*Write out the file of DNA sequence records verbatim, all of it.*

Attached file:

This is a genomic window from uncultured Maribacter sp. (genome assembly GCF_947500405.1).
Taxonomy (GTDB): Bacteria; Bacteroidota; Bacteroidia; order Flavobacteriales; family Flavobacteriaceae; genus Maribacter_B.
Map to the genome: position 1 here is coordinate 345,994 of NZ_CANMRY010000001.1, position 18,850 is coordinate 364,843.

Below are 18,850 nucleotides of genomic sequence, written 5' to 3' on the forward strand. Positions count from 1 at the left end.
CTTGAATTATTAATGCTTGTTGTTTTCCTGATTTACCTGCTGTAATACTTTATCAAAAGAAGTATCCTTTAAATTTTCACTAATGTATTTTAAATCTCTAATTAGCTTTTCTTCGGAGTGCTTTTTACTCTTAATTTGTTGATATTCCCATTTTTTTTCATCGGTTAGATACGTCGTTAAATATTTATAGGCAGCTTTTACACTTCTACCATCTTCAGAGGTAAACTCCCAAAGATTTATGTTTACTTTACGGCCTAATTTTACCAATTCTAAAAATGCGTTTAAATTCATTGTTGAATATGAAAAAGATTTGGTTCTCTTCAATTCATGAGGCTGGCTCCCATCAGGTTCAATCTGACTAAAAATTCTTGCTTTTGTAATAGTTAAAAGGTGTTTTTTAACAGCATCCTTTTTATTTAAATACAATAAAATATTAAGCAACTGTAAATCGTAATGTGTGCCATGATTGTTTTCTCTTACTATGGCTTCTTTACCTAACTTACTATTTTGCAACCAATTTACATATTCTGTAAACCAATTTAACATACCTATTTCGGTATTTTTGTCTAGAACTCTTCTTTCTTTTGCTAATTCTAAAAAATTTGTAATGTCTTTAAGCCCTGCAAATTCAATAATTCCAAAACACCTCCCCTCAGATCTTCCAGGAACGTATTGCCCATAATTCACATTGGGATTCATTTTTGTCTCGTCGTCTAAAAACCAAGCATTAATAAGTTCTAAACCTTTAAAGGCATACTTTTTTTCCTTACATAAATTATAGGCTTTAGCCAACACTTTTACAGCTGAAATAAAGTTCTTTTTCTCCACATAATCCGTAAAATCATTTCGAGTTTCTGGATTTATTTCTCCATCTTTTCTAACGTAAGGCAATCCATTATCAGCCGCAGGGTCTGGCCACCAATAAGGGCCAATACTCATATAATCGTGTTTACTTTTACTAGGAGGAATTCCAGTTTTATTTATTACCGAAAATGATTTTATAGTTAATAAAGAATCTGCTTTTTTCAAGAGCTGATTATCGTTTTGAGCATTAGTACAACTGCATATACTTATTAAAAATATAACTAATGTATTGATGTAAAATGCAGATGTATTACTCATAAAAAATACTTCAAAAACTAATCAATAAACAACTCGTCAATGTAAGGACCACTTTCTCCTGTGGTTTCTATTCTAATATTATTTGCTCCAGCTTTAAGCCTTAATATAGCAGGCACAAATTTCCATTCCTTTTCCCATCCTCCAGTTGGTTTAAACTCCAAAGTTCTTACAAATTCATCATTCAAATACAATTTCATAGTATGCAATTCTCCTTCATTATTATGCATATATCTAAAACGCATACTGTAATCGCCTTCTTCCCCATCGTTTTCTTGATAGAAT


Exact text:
This is a genomic window from uncultured Maribacter sp. (genome assembly GCF_947500405.1).
Taxonomy (GTDB): Bacteria; Bacteroidota; Bacteroidia; order Flavobacteriales; family Flavobacteriaceae; genus Maribacter_B.
Map to the genome: position 1 here is coordinate 345,994 of NZ_CANMRY010000001.1, position 18,850 is coordinate 364,843.

Below are 18,850 nucleotides of genomic sequence, written 5' to 3' on the forward strand. Positions count from 1 at the left end.
CTTGAATTATTAATGCTTGTTGTTTTCCTGATTTACCTGCTGTAATACTTTATCAAAAGAAGTATCCTTTAAATTTTCACTAATGTATTTTAAATCTCTAATTAGCTTTTCTTCGGAGTGCTTTTTACTCTTAATTTGTTGATATTCCCATTTTTTTTCATCGGTTAGATACGTCGTTAAATATTTATAGGCAGCTTTTACACTTCTACCATCTTCAGAGGTAAACTCCCAAAGATTTATGTTTACTTTACGGCCTAATTTTACCAATTCTAAAAATGCGTTTAAATTCATTGTTGAATATGAAAAAGATTTGGTTCTCTTCAATTCATGAGGCTGGCTCCCATCAGGTTCAATCTGACTAAAAATTCTTGCTTTTGTAATAGTTAAAAGGTGTTTTTTAACAGCATCCTTTTTATTTAAATACAATAAAATATTAAGCAACTGTAAATCGTAATGTGTGCCATGATTGTTTTCTCTTACTATGGCTTCTTTACCTAACTTACTATTTTGCAACCAATTTACATATTCTGTAAACCAATTTAACATACCTATTTCGGTATTTTTGTCTAGAACTCTTCTTTCTTTTGCTAATTCTAAAAAATTTGTAATGTCTTTAAGCCCTGCAAATTCAATAATTCCAAAACACCTCCCCTCAGATCTTCCAGGAACGTATTGCCCATAATTCACATTGGGATTCATTTTTGTCTCGTCGTCTAAAAACCAAGCATTAATAAGTTCTAAACCTTTAAAGGCATACTTTTTTTCCTTACATAAATTATAGGCTTTAGCCAACACTTTTACAGCTGAAATAAAGTTCTTTTTCTCCACATAATCCGTAAAATCATTTCGAGTTTCTGGATTTATTTCTCCATCTTTTCTAACGTAAGGCAATCCATTATCAGCCGCAGGGTCTGGCCACCAATAAGGGCCAATACTCATATAATCGTGTTTACTTTTACTAGGAGGAATTCCAGTTTTATTTATTACCGAAAATGATTTTATAGTTAATAAAGAATCTGCTTTTTTCAAGAGCTGATTATCGTTTTGAGCATTAGTACAACTGCATATACTTATTAAAAATATAACTAATGTATTGATGTAAAATGCAGATGTATTACTCATAAAAAATACTTCAAAAACTAATCAATAAACAACTCGTCAATGTAAGGACCACTTTCTCCTGTGGTTTCTATTCTAATATTATTTGCTCCAGCTTTAAGCCTTAATATAGCAGGCACAAATTTCCATTCCTTTTCCCATCCTCCAGTTGGTTTAAACTCCAAAGTTCTTACAAATTCATCATTCAAATACAATTTCATAGTATGCAATTCTCCTTCATTATTATGCATATATCTAAAACGCATACTGTAATCGCCTTCTTCCCCATCGTTTTCTTGATAGAAT